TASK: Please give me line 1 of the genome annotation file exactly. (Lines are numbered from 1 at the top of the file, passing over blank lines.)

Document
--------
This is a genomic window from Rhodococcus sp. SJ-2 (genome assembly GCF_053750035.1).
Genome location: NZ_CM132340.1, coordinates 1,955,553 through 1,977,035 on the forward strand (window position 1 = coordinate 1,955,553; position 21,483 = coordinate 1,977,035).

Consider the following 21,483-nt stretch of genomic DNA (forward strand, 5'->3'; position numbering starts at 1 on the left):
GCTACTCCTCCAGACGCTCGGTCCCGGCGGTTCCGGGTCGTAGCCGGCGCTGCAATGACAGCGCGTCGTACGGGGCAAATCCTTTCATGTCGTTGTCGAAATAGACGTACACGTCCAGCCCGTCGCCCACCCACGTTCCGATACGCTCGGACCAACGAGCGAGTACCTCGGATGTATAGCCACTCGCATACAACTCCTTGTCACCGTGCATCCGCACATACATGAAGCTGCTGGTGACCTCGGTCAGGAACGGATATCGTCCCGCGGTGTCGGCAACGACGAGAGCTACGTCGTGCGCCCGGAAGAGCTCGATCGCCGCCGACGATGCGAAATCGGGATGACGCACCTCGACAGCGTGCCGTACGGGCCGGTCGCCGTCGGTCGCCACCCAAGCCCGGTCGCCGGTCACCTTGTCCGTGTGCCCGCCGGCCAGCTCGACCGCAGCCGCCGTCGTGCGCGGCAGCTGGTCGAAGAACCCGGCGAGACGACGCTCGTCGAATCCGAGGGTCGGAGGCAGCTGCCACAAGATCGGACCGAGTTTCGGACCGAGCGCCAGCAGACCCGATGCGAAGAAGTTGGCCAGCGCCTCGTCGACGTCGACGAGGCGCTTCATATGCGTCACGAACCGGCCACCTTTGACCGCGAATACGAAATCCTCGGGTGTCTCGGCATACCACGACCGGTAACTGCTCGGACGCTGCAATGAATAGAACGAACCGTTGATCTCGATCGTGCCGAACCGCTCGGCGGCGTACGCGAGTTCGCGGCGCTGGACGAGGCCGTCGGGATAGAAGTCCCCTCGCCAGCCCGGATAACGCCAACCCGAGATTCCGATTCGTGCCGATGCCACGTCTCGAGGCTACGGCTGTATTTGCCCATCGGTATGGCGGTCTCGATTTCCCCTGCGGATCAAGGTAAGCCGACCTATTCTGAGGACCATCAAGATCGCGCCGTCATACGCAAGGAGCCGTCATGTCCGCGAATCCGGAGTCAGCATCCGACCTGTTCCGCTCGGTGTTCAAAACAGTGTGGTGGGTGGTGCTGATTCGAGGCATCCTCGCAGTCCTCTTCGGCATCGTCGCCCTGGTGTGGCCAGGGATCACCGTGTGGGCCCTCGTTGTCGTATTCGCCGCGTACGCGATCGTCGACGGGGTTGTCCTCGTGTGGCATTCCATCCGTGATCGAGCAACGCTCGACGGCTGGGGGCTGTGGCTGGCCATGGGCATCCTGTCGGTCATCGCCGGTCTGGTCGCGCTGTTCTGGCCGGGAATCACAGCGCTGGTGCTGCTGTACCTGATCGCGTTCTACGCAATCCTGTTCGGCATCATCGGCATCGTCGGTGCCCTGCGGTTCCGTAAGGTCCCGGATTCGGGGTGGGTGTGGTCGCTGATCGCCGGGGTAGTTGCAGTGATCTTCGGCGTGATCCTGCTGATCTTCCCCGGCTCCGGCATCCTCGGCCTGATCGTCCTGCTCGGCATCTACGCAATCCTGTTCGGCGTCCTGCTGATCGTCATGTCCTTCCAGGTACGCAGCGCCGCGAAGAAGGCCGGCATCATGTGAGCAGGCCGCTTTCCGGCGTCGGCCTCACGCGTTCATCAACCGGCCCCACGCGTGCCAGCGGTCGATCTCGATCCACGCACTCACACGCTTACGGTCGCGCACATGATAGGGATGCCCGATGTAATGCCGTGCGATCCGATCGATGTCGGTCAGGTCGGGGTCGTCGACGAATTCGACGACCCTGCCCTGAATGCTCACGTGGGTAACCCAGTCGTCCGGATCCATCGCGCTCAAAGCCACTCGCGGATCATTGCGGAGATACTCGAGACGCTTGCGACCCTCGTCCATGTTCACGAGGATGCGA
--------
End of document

This is a genomic window from Rhodococcus sp. SJ-2 (genome assembly GCF_053750035.1).